Mortality Among Hardmetal Production Workers: German Historical Cohort Study

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Abstract

Objective:

The aim of this study was to investigate a cohort in German hardmetal industry, especially relationship between exposures to cobalt, with and without tungsten, and risks of total and cause-specific mortality.

Methods:

The cohort comprises blue-collar workers at three German plants who were employed in hardmetal processing. Individual cumulative exposures and long-term average concentrations were estimated for cobalt, nickel, tungsten, respirable, and inhalable dust. Standardized mortality ratios (SMRs) were calculated for external comparisons. Time-dependent multivariable Cox models were performed for internal analyses.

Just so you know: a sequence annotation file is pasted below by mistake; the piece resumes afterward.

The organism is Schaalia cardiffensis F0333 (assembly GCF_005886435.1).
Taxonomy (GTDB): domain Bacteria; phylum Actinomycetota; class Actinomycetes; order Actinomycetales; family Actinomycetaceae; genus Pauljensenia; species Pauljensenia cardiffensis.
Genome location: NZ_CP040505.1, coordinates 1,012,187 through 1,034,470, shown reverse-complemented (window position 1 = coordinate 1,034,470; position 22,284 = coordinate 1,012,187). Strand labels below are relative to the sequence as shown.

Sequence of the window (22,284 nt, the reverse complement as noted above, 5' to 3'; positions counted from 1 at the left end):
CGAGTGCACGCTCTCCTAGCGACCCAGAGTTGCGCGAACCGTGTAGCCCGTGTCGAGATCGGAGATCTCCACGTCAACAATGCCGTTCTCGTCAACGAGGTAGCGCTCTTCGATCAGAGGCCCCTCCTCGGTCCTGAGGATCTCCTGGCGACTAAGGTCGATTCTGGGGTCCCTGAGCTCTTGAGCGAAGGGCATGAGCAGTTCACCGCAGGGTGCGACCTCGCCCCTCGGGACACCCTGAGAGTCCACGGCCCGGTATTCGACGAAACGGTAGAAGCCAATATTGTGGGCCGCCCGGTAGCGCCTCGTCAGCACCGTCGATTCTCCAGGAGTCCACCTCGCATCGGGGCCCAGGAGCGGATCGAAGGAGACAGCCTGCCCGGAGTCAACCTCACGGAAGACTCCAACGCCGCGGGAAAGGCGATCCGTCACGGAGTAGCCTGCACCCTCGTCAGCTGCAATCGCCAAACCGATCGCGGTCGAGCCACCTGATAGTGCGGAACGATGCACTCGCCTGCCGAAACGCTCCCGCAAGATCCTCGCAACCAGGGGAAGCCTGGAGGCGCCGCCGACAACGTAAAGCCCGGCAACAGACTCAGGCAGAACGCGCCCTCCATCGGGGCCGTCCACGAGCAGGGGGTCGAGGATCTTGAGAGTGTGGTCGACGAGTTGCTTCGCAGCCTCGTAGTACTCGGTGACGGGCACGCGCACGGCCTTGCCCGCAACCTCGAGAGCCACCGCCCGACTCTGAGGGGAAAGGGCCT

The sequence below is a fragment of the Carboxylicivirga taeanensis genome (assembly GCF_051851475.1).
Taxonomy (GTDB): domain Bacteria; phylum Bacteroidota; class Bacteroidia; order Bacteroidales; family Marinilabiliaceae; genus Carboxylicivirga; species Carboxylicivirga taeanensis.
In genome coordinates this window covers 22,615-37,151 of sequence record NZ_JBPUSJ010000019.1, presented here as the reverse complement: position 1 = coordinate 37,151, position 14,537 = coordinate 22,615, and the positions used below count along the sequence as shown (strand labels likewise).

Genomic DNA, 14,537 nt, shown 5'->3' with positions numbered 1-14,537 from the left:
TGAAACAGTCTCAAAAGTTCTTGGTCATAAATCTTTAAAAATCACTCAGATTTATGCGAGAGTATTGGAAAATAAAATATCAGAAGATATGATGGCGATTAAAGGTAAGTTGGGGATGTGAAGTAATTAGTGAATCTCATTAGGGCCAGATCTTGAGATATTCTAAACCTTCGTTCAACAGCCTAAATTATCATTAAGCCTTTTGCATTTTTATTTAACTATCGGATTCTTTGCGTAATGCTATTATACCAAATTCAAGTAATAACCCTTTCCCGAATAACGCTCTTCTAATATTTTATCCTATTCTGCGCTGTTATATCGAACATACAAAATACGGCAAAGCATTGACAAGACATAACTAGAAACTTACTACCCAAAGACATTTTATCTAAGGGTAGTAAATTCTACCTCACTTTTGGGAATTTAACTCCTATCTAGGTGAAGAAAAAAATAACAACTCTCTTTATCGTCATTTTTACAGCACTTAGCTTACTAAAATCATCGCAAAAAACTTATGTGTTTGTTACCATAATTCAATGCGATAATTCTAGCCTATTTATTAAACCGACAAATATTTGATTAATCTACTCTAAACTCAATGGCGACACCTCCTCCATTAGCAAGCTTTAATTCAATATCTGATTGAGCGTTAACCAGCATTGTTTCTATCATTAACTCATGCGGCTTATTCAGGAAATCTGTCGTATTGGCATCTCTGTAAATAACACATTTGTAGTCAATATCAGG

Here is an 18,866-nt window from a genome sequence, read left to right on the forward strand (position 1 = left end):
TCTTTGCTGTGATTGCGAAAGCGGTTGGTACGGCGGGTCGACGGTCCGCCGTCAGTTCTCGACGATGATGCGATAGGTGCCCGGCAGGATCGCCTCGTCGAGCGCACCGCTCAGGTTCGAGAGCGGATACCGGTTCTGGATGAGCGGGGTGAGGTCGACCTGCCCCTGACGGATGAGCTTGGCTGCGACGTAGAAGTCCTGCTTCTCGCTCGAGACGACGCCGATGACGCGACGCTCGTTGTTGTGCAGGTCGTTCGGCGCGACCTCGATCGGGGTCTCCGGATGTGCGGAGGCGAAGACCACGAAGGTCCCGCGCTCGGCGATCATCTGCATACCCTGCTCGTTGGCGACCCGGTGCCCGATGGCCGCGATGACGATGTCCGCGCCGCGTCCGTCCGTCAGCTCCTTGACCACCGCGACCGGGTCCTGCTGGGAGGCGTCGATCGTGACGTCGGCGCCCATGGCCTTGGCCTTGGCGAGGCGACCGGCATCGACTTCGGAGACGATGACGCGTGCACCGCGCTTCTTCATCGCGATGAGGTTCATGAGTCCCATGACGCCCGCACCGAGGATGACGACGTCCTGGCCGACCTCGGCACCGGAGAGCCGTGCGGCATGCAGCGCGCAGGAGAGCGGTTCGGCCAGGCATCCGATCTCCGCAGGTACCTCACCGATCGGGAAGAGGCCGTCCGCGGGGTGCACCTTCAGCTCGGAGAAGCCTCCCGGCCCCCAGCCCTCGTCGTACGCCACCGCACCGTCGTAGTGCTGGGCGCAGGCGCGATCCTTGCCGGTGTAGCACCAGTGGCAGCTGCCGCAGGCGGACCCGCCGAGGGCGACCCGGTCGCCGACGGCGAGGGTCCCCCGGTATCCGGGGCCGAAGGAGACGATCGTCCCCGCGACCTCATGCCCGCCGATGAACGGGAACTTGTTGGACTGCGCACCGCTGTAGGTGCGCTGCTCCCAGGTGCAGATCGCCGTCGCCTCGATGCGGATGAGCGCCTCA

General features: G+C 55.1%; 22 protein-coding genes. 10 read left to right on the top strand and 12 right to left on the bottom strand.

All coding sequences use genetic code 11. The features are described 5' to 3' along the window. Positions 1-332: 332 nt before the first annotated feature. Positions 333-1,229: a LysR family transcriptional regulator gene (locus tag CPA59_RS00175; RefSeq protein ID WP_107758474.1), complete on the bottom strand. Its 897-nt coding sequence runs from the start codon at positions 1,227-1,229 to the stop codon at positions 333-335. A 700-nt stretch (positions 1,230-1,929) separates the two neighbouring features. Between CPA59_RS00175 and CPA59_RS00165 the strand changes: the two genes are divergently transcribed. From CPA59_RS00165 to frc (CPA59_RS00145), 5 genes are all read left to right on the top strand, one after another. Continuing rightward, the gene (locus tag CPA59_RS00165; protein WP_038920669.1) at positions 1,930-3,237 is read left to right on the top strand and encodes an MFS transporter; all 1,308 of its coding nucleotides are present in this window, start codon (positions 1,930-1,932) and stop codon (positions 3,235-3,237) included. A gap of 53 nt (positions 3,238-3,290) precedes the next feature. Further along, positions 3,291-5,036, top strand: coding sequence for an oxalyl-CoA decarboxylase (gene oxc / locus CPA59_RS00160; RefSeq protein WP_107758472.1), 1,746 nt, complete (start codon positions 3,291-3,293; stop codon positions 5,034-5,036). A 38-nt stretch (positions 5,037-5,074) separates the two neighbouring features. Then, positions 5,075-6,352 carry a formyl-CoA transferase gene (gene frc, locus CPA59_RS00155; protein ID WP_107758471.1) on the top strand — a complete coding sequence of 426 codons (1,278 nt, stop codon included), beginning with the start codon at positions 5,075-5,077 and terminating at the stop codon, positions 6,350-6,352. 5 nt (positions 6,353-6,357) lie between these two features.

Results:

Elevated SMRs were found for all-cause, heart diseases, and nonmalignant respiratory diseases mortality, but not for lung cancer. Internal analyses did not show increased risks for any endpoints, and no exposure–response relationship was indicated.

Conclusions:

This study does not provide evidence for elevated lung cancer risks. Methodologic limitations, incomplete ascertainment of death causes in particular, impede conclusions about exposure effects.

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